Laranse paid the price for Mary’s disappointment the very day after her marriage. As she ran out, ignorant but also smirking at the insinuations made by the virginal and rowdy neighborhood girls – who had been lying awake all night listening to the sounds of their marital bliss – he stepped out behind. she, smoking a cigarette, looking smart, her tight t-shirt hugging her muscular chest and her shorts, a little shorter than she liked, enveloped her spectacular thighs. She had assumed that her new husband had come to see her and walked over to him to stop halfway as he rushed into the sea, pushing his boat inside.
It was then that she noticed the other men with Laranse. They had all filed together. Laranse looked happy, singing, talking to the ocean, as if she was the mistress he couldn’t wait to find again; this precious mistress, Mary wanted to cry, was sure to kill him one day, as she had done with other men. Cyclones could beat them to death as governments wrung their hands, unable even to return the bodies lost to the Gulf; that miserable black wall from the tsunami could happen even when everything seemed calm; let’s say they learned, as they had done for thousands of years, to bypass distant rains, winds and earthquakes as well, how could they ever predict the routes of bullets? The sea only made her anxious and over the years every happy memory had been replaced by thoughts of death, a morbid, cruel death that straddled the waves, furious like a truck without brakes.
his new husband ignoring his mother’s promises he had gone to work for the day and when he returned with his catch Mary refused to go out and sell. You lied to me. I will have my revenge when I die. You wait and see, she said looking north, kneeling, hugging, again and again. She wouldn’t show him her anger, she hadn’t yet figured out if he was the punching type, it was too soon. So she took refuge in these imaginary reprimands. Her mother wasn’t going to come back from the grave to defend herself anyway. Laranse did not come to the aid of his mother either. He was happy in a way that he didn’t have to deal with the mess she had made.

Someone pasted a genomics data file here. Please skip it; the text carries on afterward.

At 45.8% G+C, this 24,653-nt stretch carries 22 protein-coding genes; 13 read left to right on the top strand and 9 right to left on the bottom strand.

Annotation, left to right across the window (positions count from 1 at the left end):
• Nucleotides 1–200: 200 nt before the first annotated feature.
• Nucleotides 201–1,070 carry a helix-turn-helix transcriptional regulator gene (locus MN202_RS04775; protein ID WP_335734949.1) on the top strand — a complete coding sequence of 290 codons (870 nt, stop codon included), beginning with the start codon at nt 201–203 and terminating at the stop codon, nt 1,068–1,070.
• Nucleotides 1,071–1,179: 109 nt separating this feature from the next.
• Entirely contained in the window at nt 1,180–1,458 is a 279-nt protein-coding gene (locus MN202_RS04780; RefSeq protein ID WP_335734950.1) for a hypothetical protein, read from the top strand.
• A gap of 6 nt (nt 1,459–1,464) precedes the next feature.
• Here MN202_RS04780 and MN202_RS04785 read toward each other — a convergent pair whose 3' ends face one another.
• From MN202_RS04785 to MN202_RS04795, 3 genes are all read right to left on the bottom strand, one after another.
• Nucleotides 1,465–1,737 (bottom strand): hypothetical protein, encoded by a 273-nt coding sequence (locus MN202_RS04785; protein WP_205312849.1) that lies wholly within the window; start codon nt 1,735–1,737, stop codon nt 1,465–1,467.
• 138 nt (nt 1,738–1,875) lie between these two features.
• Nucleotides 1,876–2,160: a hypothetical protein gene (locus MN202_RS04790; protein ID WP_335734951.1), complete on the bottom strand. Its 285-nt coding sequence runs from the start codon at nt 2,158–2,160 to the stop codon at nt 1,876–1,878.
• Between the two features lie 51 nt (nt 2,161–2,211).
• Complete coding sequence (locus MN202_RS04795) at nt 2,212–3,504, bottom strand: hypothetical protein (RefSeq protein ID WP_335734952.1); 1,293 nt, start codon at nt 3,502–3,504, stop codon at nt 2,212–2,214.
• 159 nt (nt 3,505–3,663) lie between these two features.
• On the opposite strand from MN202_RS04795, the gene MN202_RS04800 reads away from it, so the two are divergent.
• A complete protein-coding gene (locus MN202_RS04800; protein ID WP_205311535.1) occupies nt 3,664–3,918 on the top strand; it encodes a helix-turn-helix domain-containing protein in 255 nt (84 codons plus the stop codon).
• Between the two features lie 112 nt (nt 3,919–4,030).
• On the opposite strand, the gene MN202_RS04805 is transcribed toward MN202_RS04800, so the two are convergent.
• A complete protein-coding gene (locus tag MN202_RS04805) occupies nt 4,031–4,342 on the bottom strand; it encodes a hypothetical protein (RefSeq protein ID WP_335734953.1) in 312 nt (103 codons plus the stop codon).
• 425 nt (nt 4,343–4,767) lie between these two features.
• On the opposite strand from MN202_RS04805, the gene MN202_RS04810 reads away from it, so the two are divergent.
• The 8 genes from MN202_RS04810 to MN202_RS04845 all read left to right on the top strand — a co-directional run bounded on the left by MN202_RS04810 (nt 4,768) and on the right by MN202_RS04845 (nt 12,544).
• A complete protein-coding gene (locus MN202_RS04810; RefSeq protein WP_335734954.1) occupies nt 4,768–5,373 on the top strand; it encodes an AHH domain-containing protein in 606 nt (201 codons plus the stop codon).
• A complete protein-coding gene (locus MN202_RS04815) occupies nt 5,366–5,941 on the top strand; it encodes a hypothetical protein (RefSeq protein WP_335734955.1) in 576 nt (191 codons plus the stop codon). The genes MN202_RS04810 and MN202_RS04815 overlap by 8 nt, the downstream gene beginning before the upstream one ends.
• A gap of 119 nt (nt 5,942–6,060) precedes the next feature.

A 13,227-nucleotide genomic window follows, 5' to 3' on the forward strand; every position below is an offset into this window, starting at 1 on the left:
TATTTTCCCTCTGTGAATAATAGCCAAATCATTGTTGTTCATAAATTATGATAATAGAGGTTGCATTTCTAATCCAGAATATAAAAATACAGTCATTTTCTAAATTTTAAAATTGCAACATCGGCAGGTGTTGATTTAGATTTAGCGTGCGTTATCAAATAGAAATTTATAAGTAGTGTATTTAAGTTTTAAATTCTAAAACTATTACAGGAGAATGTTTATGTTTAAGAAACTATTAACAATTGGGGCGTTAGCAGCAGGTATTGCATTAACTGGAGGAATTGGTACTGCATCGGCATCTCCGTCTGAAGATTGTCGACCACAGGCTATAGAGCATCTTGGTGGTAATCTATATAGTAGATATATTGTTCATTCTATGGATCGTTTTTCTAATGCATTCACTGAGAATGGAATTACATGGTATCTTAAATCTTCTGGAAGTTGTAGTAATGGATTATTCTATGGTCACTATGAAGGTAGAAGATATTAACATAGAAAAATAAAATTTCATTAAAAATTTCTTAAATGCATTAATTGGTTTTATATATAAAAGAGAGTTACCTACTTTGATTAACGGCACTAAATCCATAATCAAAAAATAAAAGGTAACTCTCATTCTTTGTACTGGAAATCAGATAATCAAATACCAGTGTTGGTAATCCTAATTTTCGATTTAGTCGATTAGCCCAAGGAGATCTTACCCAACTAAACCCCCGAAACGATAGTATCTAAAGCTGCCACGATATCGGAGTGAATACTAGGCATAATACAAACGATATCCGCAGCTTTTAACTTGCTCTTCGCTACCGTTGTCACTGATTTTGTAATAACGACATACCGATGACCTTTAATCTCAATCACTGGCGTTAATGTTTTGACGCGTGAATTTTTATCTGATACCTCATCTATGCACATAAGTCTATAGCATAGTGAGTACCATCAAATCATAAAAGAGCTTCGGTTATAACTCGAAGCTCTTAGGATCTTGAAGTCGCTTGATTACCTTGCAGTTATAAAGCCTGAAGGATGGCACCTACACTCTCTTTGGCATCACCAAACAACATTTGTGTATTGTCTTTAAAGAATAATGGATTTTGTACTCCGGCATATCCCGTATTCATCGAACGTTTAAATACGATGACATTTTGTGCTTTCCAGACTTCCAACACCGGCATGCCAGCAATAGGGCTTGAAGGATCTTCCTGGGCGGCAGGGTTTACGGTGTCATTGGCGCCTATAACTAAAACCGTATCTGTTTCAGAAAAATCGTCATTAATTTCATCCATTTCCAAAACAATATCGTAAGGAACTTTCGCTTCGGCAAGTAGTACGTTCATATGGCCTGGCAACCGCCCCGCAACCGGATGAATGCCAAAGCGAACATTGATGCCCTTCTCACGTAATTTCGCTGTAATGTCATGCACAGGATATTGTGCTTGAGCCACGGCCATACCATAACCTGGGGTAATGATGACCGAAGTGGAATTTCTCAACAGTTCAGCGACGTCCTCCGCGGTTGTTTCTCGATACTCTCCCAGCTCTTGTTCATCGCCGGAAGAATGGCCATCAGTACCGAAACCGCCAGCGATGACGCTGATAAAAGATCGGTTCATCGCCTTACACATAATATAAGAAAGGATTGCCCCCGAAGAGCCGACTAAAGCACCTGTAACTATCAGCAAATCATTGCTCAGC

3. So you now know why Laranse is suspicious of his new wife’s new mirth. He didn’t even go out to sea. He sat all day by the boat, smoking and drinking toddy.
Could she? Would she have? he wondered. That damn oracle ruined my head, he kicked the sand.
He was alone by the shore one weekday, waiting for the clouds to pass. And there she was out of nowhere, this woman with a wand in her hand, her hair in a bun, a giant red dot on her forehead, her face shining golden yellow, as if she had bathed in rays. morning, draped in a dark red sari. To predict his future.
You are a good young man, you are. Amma tells me that you are a good husband. A faithful man, indeed. Amma also predicts that someone who hates you all day and all night is living nearby. Be careful… don’t believe her, yes, Amma tells me it’s a woman. Don’t trust your life with this woman. She is here to get
my boy, you can’t win with her. Stay out of danger, stay out of his way.
With that and two pimps as payment, she was gone.
Krupa Ge is a Madras-based writer. She is the author of What We Know About Her (Context), which was shortlisted for the JCB Prize for Literature 2021, and Rivers Remember (Context)